I am an artist and I will be keeping a journal in photos, artwork and writing especially concentrating on traveling with our "pack". It should be interesting.

    Thanks in advance for any advice.
  2. KarenS144

    KarenS144 Member

    Sounds like you have quite the adventure planned! We travel with 2 boxers and have had no problems anywhere from private "resort" type CGs (which we try to avoid) to BLM & National Park CGs. Unfortunately, our furkids are getting older. Gypsy is 10 and Cody was 7 in Dec. but are in good health and still very active. Both are well trained and DO NOT BARK while in camp which is the main complaint about camping with dogs. We've been next to & near people who apparently can't hear their own dogs bark since they just let them bark. Another huge deal is picking up poo! I carry the poo bags on both sets of leashes (the flexi & the 6') and pick up every pile that is deposited by my pups. We also follow the rules and do not take the dogs places where they are not supposed to be. Most NPs do not let dogs anywhere but CGs & parking lots and require them to be on 6' leashes. State parks are more lenient but we follow the rules there too.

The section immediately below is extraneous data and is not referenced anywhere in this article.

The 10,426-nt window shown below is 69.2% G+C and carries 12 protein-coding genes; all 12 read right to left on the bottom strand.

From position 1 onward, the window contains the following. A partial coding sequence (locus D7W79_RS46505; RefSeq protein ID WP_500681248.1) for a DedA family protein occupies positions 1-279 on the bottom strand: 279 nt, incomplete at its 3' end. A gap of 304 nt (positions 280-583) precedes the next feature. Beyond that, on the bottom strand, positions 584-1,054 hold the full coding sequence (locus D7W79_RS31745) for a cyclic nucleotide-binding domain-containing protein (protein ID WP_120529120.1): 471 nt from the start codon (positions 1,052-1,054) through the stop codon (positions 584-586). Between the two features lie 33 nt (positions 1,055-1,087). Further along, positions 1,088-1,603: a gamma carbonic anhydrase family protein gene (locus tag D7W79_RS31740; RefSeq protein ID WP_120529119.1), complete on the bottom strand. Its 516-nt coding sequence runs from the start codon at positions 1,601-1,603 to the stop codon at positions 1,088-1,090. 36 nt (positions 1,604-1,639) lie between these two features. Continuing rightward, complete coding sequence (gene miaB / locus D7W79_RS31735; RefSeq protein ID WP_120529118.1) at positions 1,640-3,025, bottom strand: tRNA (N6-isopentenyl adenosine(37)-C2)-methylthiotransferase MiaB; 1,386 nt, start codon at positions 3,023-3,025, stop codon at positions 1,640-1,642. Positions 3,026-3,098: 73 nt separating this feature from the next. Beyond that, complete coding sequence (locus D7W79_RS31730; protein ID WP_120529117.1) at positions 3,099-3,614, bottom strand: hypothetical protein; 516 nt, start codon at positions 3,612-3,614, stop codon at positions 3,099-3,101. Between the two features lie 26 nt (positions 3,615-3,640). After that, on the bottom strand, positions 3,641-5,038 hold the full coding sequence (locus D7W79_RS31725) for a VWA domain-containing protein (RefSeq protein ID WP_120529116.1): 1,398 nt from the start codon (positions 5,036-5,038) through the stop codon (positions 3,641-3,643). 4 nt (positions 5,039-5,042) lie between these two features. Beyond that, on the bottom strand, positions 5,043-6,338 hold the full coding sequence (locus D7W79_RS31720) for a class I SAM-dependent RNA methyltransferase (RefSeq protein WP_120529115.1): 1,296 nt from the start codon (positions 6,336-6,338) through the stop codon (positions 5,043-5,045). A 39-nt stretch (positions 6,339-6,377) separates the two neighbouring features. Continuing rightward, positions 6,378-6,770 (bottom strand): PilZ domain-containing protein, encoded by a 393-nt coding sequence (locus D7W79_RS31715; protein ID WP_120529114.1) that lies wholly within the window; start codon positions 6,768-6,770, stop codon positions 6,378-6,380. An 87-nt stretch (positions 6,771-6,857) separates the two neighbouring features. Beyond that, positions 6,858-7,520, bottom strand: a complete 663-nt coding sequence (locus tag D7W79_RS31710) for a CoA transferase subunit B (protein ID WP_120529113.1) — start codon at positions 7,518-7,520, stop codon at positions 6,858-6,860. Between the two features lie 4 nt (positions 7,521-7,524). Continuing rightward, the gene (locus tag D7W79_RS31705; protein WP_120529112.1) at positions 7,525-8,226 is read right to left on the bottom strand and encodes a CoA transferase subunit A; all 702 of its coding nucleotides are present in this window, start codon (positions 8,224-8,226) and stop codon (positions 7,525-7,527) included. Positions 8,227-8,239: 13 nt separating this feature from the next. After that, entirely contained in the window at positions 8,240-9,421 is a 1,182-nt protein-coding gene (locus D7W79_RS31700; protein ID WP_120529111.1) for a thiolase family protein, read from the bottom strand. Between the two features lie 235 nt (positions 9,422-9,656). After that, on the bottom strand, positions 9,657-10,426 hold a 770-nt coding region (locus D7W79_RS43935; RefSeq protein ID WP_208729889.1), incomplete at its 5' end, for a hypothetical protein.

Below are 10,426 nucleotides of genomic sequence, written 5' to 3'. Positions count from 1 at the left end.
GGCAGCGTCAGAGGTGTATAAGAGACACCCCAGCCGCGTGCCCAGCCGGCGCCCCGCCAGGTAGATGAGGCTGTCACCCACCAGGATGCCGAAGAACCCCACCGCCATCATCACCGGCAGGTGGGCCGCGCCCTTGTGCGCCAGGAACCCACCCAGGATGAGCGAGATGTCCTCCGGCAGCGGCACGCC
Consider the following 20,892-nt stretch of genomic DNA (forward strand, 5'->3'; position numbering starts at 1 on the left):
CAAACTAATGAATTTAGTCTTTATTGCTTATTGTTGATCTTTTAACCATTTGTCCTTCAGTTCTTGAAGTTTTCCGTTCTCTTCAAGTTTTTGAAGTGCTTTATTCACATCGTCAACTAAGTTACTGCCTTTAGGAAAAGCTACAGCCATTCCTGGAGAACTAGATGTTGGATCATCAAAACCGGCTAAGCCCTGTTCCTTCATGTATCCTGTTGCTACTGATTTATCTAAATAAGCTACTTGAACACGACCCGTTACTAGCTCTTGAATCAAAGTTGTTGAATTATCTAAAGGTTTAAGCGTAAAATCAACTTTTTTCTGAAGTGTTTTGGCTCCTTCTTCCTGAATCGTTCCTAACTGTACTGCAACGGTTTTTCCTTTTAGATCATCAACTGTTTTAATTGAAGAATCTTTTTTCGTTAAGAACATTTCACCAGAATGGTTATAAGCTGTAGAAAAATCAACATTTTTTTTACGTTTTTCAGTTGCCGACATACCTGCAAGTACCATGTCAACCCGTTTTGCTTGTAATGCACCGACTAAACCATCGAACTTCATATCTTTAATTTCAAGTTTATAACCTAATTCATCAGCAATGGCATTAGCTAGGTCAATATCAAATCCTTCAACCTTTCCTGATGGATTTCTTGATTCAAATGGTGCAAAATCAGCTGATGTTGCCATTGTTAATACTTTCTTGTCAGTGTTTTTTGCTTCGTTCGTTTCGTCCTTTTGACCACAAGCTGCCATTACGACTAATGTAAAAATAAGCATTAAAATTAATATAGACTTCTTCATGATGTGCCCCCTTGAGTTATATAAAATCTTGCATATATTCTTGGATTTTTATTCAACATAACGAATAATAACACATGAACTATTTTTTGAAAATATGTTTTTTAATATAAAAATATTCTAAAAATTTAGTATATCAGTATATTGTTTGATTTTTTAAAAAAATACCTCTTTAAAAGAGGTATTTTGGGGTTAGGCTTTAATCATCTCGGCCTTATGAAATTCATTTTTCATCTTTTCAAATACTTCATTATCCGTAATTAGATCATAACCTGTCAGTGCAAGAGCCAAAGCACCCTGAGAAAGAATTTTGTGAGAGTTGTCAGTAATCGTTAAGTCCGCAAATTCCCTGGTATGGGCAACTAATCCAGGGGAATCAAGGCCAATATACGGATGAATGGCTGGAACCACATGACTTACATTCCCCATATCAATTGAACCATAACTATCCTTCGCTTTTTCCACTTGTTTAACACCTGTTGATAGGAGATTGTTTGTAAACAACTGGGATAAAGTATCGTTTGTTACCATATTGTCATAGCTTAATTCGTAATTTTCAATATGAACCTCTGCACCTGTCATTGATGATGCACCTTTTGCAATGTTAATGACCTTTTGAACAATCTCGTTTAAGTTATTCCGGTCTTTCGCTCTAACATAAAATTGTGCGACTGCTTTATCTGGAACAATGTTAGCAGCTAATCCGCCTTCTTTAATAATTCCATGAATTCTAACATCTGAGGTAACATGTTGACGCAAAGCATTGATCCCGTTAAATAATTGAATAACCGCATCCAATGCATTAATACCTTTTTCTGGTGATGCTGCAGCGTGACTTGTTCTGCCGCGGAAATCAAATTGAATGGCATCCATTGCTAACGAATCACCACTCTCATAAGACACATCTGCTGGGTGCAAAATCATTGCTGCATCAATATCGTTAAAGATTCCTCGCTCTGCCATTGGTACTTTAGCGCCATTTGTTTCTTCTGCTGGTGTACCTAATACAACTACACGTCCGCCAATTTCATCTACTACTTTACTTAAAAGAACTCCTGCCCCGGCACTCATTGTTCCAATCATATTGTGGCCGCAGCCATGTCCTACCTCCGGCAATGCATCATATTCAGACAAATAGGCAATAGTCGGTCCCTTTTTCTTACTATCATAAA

We have left our boxers in the Moho for a few hours while we do some non-doggy things like supper out or museums or shopping. I always ask our neighbors upon our return if our dogs barked. Most people didn't know they were in the Moho and those that did said they just sat in the front seats and looked out the window. I do pull the privacy curtain across the front window but generally leave the side windows open. Sometimes, I leave a TV on but if the A/C is on, it's so darn loud that one can't hear anything outside anyway. I have researched kennels along our routes but just don't feel comfortable leaving them anywhere. If you do want to kennel them at times, check the types of vaccines required.